To decide the question whether the time limit prescribed for intimation and completion of Insolvency Resolution process is mandatory, it is desirable to notice different time limit prescribed under the IB Code, 2016.

TIME LIMITS PRESCRIBED UNDER THE CODE:

Section 16(1) The Adjudicating authority is required to appoint an interim resolution professional within 14 days from the Insolvency Commencement date.
Section 16(5) The term of IRP can’t exceed 30 days from the date of appointment.
Section 12 CIRP required to be complete43d within period of 180 days from the date of admission of the application. The AA may extend the period, but not exceeding 90 days.

B. PROVISIONS UNDER THE ACT:

Expeditious disposal of applications Section 64: (1) Where an application is not disposed of or an order is not passed within the period specified in this Code, the National Company Law Tribunal or the National Company Law Appellate Tribunal, as the case may be, shall record the reasons for not doing so within the period so specified; and the President of the National Company Law Tribunal or the Chairperson of the National Company Law Appellate Tribunal, as the case may be, may, after taking into account the reasons so recorded, extend the period specified in the Act but not exceeding ten days.

(2) No injunction shall be granted by any court, tribunal or authority in respect of any action taken, or to be taken, in pursuance of any power conferred on the National Company Law Tribunal or the National Company Law Appellate Tribunal under this Code. (para 27)

FINDINGS OF THE NCLAT BENCH: 

The key issue for consideration before NCLAT was whether time periods given under IBC code are mandatory or directory in nature.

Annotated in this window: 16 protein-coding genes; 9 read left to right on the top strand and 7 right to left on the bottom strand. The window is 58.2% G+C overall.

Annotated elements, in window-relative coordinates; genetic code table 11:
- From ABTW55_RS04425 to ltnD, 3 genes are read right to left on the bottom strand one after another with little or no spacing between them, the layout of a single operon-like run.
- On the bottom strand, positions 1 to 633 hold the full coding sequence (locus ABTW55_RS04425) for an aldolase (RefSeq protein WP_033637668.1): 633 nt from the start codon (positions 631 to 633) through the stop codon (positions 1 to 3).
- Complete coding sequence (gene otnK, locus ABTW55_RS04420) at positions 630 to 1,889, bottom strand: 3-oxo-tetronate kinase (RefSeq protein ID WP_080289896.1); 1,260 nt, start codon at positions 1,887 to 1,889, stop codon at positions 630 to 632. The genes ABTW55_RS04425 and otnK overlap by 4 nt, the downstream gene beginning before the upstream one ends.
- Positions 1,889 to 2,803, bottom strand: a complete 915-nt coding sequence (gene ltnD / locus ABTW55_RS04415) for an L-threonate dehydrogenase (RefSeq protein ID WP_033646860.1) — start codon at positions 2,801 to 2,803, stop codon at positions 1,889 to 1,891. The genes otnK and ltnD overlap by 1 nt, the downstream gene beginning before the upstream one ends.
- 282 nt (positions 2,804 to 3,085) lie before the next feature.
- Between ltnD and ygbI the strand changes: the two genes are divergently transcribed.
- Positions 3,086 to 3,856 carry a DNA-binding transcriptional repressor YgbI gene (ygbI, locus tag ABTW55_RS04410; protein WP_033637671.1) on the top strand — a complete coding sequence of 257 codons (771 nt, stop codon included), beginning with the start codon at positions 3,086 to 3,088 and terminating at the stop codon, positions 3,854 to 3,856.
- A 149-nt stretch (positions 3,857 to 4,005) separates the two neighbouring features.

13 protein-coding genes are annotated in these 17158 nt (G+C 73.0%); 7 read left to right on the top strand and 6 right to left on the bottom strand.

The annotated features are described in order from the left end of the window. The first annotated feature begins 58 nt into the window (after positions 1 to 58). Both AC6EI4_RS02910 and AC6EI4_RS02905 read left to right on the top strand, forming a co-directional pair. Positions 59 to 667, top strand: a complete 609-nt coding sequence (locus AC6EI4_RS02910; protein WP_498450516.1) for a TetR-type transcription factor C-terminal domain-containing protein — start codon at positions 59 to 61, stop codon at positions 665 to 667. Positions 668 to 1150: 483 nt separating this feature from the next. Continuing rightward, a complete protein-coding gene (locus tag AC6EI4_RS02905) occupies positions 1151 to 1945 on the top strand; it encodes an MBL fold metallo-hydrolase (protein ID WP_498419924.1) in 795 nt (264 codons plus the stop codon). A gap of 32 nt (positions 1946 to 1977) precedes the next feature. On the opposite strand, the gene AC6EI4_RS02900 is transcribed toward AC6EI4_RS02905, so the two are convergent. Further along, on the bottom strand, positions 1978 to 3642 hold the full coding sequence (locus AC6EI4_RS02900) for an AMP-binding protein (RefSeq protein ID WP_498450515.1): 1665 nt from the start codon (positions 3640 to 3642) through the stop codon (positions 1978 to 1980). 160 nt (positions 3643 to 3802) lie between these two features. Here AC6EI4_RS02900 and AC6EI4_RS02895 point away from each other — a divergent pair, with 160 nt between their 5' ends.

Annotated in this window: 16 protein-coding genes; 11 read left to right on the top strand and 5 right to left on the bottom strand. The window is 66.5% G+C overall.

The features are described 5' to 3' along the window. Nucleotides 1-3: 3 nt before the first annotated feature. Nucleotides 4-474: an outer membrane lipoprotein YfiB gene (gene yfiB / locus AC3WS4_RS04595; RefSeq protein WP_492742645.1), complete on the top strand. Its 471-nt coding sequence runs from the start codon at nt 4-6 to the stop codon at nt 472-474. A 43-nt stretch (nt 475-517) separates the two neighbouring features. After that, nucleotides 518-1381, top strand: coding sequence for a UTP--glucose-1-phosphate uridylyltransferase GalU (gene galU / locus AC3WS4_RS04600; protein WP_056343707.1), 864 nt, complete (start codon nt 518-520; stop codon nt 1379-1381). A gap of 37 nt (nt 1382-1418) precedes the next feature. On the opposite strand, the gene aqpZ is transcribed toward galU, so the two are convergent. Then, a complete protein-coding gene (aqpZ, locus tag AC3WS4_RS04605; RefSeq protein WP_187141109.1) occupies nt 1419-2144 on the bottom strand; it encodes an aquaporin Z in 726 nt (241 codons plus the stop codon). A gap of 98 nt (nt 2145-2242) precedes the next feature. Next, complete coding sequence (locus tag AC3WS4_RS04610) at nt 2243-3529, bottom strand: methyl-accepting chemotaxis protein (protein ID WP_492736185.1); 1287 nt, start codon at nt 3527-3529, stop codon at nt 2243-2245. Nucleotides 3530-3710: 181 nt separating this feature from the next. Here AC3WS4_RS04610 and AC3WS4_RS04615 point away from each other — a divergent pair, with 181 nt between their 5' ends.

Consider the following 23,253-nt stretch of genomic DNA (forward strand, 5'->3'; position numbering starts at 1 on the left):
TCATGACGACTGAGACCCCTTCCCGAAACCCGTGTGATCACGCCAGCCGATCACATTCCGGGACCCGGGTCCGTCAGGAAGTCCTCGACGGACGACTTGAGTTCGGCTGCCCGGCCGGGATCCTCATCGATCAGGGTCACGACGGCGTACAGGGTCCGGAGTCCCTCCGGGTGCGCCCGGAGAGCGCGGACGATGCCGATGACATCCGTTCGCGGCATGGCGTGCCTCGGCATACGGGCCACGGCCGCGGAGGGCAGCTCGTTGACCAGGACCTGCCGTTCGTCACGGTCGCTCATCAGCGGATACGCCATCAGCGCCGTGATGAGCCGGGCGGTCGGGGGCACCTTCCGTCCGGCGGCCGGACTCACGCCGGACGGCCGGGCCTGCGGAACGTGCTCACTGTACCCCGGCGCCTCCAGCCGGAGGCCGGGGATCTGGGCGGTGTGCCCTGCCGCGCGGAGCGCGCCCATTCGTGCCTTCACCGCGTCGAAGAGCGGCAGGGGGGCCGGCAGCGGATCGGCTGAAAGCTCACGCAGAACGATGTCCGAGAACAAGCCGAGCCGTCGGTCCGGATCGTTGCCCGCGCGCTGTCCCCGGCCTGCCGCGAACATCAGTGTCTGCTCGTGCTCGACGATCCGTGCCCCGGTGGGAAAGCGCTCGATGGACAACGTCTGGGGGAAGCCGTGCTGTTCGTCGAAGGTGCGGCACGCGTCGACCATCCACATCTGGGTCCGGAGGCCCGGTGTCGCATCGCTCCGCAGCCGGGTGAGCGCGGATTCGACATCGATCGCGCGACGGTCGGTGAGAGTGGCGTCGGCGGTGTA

NCLAT has ruled on certain important requirements to be complied with while admitting an application filed under Section 7 of the Insolvency & Bankruptcy Code, 2016 (the Code).

1. Whether the time limit prescribed in Insolvency & Bankruptcy Code, 2016 for admitting or rejecting a petition or initiation of insolvency resolution process is mandatory?

The Judgment makes it clear that:

The object behind the time period in above mentioned sections is to prevent the delay in hearing the disposal of the cases. The Adjudicating Authority can not ignore the provisiosn. But in appropriate cases, for the reason to be recorded in writing , it can admit or reject the petition after the period prescribed under section 7, 9 or 10. (Para 42)

Therefore, we hold that mandate of above mentioned sections procedural in nature, a tool of aid in expeditious dispension of justice and is directory. (Para 43)

Therefore, being procedural in nature can not be treated to be a mandate of law.